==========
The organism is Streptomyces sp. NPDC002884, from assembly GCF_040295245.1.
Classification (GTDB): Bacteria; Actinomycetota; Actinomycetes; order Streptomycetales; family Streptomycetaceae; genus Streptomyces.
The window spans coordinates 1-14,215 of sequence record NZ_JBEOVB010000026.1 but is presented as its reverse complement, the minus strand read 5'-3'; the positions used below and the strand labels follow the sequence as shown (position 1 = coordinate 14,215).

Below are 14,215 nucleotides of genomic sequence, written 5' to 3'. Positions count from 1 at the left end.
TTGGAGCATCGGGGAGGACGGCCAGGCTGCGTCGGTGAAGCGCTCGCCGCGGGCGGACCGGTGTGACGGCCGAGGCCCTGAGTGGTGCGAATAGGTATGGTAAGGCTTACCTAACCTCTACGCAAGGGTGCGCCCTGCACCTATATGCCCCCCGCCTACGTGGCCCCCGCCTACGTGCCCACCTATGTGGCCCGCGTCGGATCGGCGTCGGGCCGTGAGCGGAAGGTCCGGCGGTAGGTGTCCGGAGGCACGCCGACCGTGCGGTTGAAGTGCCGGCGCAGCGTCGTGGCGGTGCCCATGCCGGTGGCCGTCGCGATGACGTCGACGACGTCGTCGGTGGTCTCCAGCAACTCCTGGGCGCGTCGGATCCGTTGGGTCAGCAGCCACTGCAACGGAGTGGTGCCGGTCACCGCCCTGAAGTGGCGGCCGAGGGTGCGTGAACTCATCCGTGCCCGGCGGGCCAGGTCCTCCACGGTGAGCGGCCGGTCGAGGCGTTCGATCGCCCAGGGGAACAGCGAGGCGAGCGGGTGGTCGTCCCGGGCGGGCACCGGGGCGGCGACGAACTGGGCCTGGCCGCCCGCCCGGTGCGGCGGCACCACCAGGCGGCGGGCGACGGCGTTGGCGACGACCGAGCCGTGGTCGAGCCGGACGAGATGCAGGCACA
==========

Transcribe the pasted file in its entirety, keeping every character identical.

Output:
The organism is Streptomyces sp. NPDC002884, from assembly GCF_040295245.1.
Classification (GTDB): Bacteria; Actinomycetota; Actinomycetes; order Streptomycetales; family Streptomycetaceae; genus Streptomyces.
The window spans coordinates 1-14,215 of sequence record NZ_JBEOVB010000026.1 but is presented as its reverse complement, the minus strand read 5'-3'; the positions used below and the strand labels follow the sequence as shown (position 1 = coordinate 14,215).

Below are 14,215 nucleotides of genomic sequence, written 5' to 3'. Positions count from 1 at the left end.
TTGGAGCATCGGGGAGGACGGCCAGGCTGCGTCGGTGAAGCGCTCGCCGCGGGCGGACCGGTGTGACGGCCGAGGCCCTGAGTGGTGCGAATAGGTATGGTAAGGCTTACCTAACCTCTACGCAAGGGTGCGCCCTGCACCTATATGCCCCCCGCCTACGTGGCCCCCGCCTACGTGCCCACCTATGTGGCCCGCGTCGGATCGGCGTCGGGCCGTGAGCGGAAGGTCCGGCGGTAGGTGTCCGGAGGCACGCCGACCGTGCGGTTGAAGTGCCGGCGCAGCGTCGTGGCGGTGCCCATGCCGGTGGCCGTCGCGATGACGTCGACGACGTCGTCGGTGGTCTCCAGCAACTCCTGGGCGCGTCGGATCCGTTGGGTCAGCAGCCACTGCAACGGAGTGGTGCCGGTCACCGCCCTGAAGTGGCGGCCGAGGGTGCGTGAACTCATCCGTGCCCGGCGGGCCAGGTCCTCCACGGTGAGCGGCCGGTCGAGGCGTTCGATCGCCCAGGGGAACAGCGAGGCGAGCGGGTGGTCGTCCCGGGCGGGCACCGGGGCGGCGACGAACTGGGCCTGGCCGCCCGCCCGGTGCGGCGGCACCACCAGGCGGCGGGCGACGGCGTTGGCGACGACCGAGCCGTGGTCGAGCCGGACGAGATGCAGGCACA